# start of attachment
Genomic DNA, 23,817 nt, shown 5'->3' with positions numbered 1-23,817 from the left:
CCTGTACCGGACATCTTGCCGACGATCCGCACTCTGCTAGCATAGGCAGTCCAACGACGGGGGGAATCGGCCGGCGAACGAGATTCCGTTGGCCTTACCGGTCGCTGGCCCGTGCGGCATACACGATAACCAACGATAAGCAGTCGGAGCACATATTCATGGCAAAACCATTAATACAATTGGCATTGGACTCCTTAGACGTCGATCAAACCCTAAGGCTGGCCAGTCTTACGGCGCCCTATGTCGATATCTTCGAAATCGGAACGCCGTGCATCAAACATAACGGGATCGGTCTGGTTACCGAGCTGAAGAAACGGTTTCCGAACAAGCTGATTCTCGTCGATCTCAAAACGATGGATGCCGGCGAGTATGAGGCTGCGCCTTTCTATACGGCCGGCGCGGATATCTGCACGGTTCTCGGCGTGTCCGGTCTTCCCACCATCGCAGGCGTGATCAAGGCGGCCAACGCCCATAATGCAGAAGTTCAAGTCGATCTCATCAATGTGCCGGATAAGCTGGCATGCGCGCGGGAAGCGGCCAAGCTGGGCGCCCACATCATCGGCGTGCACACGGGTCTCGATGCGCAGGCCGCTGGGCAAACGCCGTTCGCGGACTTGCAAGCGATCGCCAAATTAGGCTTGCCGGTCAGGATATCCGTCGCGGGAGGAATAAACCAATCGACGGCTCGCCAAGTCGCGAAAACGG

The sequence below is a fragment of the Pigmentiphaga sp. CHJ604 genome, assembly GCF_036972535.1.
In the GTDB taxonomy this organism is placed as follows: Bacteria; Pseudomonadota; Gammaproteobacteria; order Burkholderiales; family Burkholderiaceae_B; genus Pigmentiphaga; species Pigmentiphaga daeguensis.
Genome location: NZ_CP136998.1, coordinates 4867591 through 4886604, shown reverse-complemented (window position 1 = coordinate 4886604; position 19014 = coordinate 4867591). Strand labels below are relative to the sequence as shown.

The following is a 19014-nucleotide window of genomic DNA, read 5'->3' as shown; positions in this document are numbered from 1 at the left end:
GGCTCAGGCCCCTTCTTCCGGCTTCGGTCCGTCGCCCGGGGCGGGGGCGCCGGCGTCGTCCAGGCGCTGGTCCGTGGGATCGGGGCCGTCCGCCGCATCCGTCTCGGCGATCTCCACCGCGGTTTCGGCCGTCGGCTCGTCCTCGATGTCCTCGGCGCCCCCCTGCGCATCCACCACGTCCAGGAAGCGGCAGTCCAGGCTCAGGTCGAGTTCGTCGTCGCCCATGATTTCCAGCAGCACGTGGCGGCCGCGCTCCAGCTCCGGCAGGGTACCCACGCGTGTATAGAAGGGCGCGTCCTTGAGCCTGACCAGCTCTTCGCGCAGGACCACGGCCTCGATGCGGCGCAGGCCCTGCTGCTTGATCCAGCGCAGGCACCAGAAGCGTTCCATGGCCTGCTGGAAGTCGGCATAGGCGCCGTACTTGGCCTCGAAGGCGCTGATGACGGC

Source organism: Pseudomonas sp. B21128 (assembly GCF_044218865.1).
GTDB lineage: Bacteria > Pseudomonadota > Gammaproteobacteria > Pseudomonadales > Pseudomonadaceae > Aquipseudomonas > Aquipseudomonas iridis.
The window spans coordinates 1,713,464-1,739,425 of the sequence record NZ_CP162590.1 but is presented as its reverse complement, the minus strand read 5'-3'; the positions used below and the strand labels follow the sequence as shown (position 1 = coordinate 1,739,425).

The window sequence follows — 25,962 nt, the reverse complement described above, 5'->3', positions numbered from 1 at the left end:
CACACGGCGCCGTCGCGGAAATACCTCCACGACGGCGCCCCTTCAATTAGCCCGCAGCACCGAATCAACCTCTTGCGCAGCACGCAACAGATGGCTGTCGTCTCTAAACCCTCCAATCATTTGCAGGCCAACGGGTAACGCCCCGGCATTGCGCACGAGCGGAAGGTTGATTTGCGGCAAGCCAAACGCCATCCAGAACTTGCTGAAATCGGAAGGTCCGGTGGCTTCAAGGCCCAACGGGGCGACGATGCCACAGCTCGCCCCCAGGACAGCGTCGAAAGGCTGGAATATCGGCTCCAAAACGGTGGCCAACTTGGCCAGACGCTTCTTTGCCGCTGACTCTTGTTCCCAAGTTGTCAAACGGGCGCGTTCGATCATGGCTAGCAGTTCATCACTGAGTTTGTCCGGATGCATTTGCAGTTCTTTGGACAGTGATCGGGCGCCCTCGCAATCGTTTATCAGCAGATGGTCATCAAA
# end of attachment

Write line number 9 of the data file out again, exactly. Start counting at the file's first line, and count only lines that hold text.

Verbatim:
GTDB lineage: Bacteria > Pseudomonadota > Gammaproteobacteria > Pseudomonadales > Pseudomonadaceae > Aquipseudomonas > Aquipseudomonas iridis.